Santarpio's original location in East Boston in 2009.
|Established||1903 (re-founded 1933)|
|Street address||111 Chelsea Street|
|Other locations||Peabody, Massachusetts|
Santarpio's Pizza is a well-known restaurant in the neighborhood of East Boston. It was originally established in 1903 as a bakery. Frank Santarpio began selling pizza there three decades later. A landmark to locals and a destination for visitors, the eatery is primarily known for its New York-style pizza, which it has served at its Chelsea Street location since 1933. One Boston Globe reporter said of the establishment that "[t]he average New Englander's only knowledge of East Boston is the sign for Santarpio's Pizza that can be seen from the highway on the way to the airport."
Still owned and operated by the Santarpio family, the restaurant was one of the original pizzerias that opened to cater to Italian Americans who had emigrated to East Boston and the surrounding neighborhoods. Besides several varieties of pizza, Santarpio's menu offers only two other items: barbecued lamb and sausage.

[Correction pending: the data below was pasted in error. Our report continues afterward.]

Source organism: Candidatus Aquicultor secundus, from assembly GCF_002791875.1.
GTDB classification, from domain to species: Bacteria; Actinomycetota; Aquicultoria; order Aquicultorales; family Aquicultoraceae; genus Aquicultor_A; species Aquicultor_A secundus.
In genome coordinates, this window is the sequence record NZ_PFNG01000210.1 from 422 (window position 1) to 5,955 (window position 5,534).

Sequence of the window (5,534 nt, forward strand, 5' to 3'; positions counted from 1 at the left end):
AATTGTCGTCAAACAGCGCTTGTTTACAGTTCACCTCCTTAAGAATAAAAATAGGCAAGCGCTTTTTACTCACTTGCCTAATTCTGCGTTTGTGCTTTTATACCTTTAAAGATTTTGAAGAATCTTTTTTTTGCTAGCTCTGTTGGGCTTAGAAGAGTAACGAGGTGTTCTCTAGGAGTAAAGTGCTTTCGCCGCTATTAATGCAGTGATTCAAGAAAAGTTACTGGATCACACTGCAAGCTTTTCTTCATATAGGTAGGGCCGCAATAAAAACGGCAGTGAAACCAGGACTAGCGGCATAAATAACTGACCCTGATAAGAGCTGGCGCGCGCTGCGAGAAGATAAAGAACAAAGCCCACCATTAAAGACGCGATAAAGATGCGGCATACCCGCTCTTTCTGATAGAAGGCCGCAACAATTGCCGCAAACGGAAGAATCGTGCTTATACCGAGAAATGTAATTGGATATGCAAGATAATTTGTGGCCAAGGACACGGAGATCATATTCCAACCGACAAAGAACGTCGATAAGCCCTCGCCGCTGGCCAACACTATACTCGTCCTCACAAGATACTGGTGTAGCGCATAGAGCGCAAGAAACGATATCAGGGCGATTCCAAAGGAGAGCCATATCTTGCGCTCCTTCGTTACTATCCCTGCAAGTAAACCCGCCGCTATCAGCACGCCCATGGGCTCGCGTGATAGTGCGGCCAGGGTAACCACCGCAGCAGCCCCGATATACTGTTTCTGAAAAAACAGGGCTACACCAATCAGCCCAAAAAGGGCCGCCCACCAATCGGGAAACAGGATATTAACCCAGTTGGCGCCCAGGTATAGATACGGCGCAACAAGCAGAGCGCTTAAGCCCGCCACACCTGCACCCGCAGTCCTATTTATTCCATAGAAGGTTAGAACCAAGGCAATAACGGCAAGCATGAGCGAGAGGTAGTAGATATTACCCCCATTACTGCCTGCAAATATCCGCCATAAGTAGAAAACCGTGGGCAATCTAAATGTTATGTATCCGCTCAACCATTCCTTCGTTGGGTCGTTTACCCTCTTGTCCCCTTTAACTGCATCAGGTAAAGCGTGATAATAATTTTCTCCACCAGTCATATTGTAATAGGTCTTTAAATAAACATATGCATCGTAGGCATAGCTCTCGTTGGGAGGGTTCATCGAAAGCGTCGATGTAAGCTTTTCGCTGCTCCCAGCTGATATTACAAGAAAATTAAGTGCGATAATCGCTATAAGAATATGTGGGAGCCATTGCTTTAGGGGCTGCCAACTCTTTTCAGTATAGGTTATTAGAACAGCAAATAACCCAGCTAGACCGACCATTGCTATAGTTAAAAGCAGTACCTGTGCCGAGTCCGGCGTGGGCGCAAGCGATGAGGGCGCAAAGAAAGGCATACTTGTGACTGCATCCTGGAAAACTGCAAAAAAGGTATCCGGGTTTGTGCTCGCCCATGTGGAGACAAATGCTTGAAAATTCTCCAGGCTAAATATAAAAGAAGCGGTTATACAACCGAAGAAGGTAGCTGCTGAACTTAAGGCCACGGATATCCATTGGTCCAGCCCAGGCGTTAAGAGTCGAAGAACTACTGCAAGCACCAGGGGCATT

For a long time, part of the restaurant's charm was the unadorned atmosphere plastered with walls of boxing memorabilia and posters, and waiters who were not particularly helpful. That has moderated to a degree in recent years, and even the baby-food jars that once held crushed red pepper have been replaced by conventional containers.
The restaurant's staff are also memorable for their character, mannerisms, and longevity. The eatery refused to fill an order from the film Bachelor No. 2 when the production crew insisted that the 75-pie order be ready in an hour. Glenn Carlton has baked bread and prepared dough for the pizzas at Santarpio's for 30 years. Lennie Timpone, whose mother was a Santarpio, was born in 1945 and has worked at the Chelsea Street location his entire life.
- Renowned pizzeria eyes site on Route 1
- NFL From Eastie to the End Zone." Boston Globe. 19 August 2001.
- Levitt, Jonathan. "Putting toppings at bottom adds to flavor of Santarpio's." Boston Globe. 6 December 2006. 
- Phantom Gourmet Review
- Rakowsky, Judy. "Decidedly Not Star-struck." Boston Globe. 9 September 2007. 
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